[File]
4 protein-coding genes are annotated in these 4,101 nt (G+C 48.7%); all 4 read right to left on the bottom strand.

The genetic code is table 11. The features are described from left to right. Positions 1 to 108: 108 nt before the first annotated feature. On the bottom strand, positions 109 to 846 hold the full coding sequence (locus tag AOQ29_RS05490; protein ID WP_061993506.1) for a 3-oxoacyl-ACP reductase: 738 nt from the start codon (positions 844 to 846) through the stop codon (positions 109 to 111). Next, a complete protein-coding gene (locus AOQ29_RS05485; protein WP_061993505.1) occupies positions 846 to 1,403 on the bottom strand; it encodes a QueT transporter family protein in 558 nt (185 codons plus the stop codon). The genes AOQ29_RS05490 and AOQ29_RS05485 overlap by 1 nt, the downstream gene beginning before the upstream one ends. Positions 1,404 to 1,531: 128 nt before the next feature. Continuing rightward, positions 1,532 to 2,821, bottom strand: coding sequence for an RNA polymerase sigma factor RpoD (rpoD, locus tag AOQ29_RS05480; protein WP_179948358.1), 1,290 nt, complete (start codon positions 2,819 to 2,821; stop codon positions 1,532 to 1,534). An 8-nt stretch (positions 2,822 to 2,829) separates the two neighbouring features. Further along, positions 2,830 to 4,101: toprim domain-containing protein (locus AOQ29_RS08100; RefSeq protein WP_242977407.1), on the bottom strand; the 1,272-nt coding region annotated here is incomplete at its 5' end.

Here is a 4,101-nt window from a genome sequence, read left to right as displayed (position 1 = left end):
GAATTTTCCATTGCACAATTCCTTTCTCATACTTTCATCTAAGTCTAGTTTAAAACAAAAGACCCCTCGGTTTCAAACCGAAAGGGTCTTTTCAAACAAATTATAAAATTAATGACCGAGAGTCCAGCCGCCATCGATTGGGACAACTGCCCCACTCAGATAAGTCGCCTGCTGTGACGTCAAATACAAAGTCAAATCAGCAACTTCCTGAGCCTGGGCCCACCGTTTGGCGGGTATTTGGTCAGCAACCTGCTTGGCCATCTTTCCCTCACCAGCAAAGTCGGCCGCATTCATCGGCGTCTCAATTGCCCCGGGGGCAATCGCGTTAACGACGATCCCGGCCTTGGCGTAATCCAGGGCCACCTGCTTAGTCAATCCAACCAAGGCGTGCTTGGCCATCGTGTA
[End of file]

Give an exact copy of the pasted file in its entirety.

4 protein-coding genes are annotated in these 4,101 nt (G+C 48.7%); all 4 read right to left on the bottom strand.

The genetic code is table 11. The features are described from left to right. Positions 1 to 108: 108 nt before the first annotated feature. On the bottom strand, positions 109 to 846 hold the full coding sequence (locus tag AOQ29_RS05490; protein ID WP_061993506.1) for a 3-oxoacyl-ACP reductase: 738 nt from the start codon (positions 844 to 846) through the stop codon (positions 109 to 111). Next, a complete protein-coding gene (locus AOQ29_RS05485; protein WP_061993505.1) occupies positions 846 to 1,403 on the bottom strand; it encodes a QueT transporter family protein in 558 nt (185 codons plus the stop codon). The genes AOQ29_RS05490 and AOQ29_RS05485 overlap by 1 nt, the downstream gene beginning before the upstream one ends. Positions 1,404 to 1,531: 128 nt before the next feature. Continuing rightward, positions 1,532 to 2,821, bottom strand: coding sequence for an RNA polymerase sigma factor RpoD (rpoD, locus tag AOQ29_RS05480; protein WP_179948358.1), 1,290 nt, complete (start codon positions 2,819 to 2,821; stop codon positions 1,532 to 1,534). An 8-nt stretch (positions 2,822 to 2,829) separates the two neighbouring features. Further along, positions 2,830 to 4,101: toprim domain-containing protein (locus AOQ29_RS08100; RefSeq protein WP_242977407.1), on the bottom strand; the 1,272-nt coding region annotated here is incomplete at its 5' end.

Here is a 4,101-nt window from a genome sequence, read left to right as displayed (position 1 = left end):
GAATTTTCCATTGCACAATTCCTTTCTCATACTTTCATCTAAGTCTAGTTTAAAACAAAAGACCCCTCGGTTTCAAACCGAAAGGGTCTTTTCAAACAAATTATAAAATTAATGACCGAGAGTCCAGCCGCCATCGATTGGGACAACTGCCCCACTCAGATAAGTCGCCTGCTGTGACGTCAAATACAAAGTCAAATCAGCAACTTCCTGAGCCTGGGCCCACCGTTTGGCGGGTATTTGGTCAGCAACCTGCTTGGCCATCTTTCCCTCACCAGCAAAGTCGGCCGCATTCATCGGCGTCTCAATTGCCCCGGGGGCAATCGCGTTAACGACGATCCCGGCCTTGGCGTAATCCAGGGCCACCTGCTTAGTCAATCCAACCAAGGCGTGCTTGGCCATCGTGTA